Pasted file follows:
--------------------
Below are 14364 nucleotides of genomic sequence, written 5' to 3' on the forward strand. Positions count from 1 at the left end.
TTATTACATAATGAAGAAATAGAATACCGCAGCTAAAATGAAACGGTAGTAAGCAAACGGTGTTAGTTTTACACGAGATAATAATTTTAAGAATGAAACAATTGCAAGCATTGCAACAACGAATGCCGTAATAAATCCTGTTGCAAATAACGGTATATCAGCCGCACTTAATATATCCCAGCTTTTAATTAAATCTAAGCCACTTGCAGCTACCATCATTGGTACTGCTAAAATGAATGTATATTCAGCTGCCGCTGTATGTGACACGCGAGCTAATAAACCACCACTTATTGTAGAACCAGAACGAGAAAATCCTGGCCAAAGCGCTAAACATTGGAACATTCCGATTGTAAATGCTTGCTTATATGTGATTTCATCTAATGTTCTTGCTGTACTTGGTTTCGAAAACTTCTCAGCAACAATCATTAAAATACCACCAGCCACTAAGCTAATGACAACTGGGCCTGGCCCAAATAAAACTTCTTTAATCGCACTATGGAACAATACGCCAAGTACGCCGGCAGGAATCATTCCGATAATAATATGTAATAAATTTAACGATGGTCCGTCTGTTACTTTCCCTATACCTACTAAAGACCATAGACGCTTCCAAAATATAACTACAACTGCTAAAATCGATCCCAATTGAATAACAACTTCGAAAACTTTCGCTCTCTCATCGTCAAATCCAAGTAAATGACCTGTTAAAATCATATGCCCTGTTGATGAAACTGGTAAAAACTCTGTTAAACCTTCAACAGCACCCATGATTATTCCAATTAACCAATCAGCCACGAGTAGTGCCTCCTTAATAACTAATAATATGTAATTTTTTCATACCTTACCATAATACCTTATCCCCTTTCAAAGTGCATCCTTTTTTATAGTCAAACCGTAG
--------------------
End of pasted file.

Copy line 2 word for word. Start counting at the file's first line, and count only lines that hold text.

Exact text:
TTATTACATAATGAAGAAATAGAATACCGCAGCTAAAATGAAACGGTAGTAAGCAAACGGTGTTAGTTTTACACGAGATAATAATTTTAAGAATGAAACAATTGCAAGCATTGCAACAACGAATGCCGTAATAAATCCTGTTGCAAATAACGGTATATCAGCCGCACTTAATATATCCCAGCTTTTAATTAAATCTAAGCCACTTGCAGCTACCATCATTGGTACTGCTAAAATGAATGTATATTCAGCTGCCGCTGTATGTGACACGCGAGCTAATAAACCACCACTTATTGTAGAACCAGAACGAGAAAATCCTGGCCAAAGCGCTAAACATTGGAACATTCCGATTGTAAATGCTTGCTTATATGTGATTTCATCTAATGTTCTTGCTGTACTTGGTTTCGAAAACTTCTCAGCAACAATCATTAAAATACCACCAGCCACTAAGCTAATGACAACTGGGCCTGGCCCAAATAAAACTTCTTTAATCGCACTATGGAACAATACGCCAAGTACGCCGGCAGGAATCATTCCGATAATAATATGTAATAAATTTAACGATGGTCCGTCTGTTACTTTCCCTATACCTACTAAAGACCATAGACGCTTCCAAAATATAACTACAACTGCTAAAATCGATCCCAATTGAATAACAACTTCGAAAACTTTCGCTCTCTCATCGTCAAATCCAAGTAAATGACCTGTTAAAATCATATGCCCTGTTGATGAAACTGGTAAAAACTCTGTTAAACCTTCAACAGCACCCATGATTATTCCAATTAACCAATCAGCCACGAGTAGTGCCTCCTTAATAACTAATAATATGTAATTTTTTCATACCTTACCATAATACCTTATCCCCTTTCAAAGTGCATCCTTTTTTATAGTCAAACCGTAG